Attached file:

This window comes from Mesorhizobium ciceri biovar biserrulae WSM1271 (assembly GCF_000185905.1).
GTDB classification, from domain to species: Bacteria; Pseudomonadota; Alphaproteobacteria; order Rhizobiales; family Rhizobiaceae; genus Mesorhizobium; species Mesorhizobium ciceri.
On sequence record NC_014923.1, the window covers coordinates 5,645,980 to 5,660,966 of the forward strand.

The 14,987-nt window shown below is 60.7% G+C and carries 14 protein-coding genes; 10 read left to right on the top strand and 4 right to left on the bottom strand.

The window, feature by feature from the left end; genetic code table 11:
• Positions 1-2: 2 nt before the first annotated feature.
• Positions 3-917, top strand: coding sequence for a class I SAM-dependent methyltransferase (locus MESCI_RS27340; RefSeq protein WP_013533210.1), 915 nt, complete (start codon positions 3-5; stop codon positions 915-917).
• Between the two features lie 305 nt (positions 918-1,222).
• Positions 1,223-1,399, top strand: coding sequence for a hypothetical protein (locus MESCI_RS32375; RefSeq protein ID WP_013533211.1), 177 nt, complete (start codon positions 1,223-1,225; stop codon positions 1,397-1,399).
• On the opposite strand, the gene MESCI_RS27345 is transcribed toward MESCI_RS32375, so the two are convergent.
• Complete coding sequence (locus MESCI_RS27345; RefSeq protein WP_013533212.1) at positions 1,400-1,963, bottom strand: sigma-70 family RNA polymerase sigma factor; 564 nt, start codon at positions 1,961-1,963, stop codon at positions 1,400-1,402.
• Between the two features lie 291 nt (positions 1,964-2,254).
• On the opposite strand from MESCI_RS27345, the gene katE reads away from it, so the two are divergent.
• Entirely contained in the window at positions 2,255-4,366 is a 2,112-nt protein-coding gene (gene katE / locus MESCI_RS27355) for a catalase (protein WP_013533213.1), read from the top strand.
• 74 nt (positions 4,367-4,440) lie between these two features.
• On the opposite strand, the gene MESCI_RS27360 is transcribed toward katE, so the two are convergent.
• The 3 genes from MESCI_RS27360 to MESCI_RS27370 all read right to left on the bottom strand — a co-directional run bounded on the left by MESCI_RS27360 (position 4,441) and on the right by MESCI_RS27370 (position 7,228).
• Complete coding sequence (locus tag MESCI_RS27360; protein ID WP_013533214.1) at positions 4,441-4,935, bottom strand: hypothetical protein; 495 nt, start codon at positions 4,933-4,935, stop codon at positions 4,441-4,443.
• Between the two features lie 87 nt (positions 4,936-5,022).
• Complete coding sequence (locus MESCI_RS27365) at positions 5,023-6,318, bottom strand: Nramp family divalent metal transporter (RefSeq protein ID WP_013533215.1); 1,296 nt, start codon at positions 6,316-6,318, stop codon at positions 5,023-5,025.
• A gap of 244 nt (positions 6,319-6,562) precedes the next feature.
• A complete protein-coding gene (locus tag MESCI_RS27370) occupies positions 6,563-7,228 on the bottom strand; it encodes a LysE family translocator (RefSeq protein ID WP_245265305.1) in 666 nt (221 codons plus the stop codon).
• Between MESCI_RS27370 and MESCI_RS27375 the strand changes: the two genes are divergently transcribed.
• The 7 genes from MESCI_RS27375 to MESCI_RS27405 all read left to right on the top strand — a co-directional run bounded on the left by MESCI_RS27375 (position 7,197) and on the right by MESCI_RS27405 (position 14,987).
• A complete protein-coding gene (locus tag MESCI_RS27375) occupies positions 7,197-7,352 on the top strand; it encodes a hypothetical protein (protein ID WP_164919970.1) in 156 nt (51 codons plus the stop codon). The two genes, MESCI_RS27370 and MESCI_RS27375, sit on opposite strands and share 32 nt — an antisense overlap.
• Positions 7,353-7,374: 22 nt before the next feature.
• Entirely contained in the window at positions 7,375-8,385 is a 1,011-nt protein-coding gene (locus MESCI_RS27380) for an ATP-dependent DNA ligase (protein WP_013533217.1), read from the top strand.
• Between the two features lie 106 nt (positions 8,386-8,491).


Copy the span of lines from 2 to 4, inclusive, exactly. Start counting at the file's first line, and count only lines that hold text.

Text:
GTDB classification, from domain to species: Bacteria; Pseudomonadota; Alphaproteobacteria; order Rhizobiales; family Rhizobiaceae; genus Mesorhizobium; species Mesorhizobium ciceri.
On sequence record NC_014923.1, the window covers coordinates 5,645,980 to 5,660,966 of the forward strand.

The 14,987-nt window shown below is 60.7% G+C and carries 14 protein-coding genes; 10 read left to right on the top strand and 4 right to left on the bottom strand.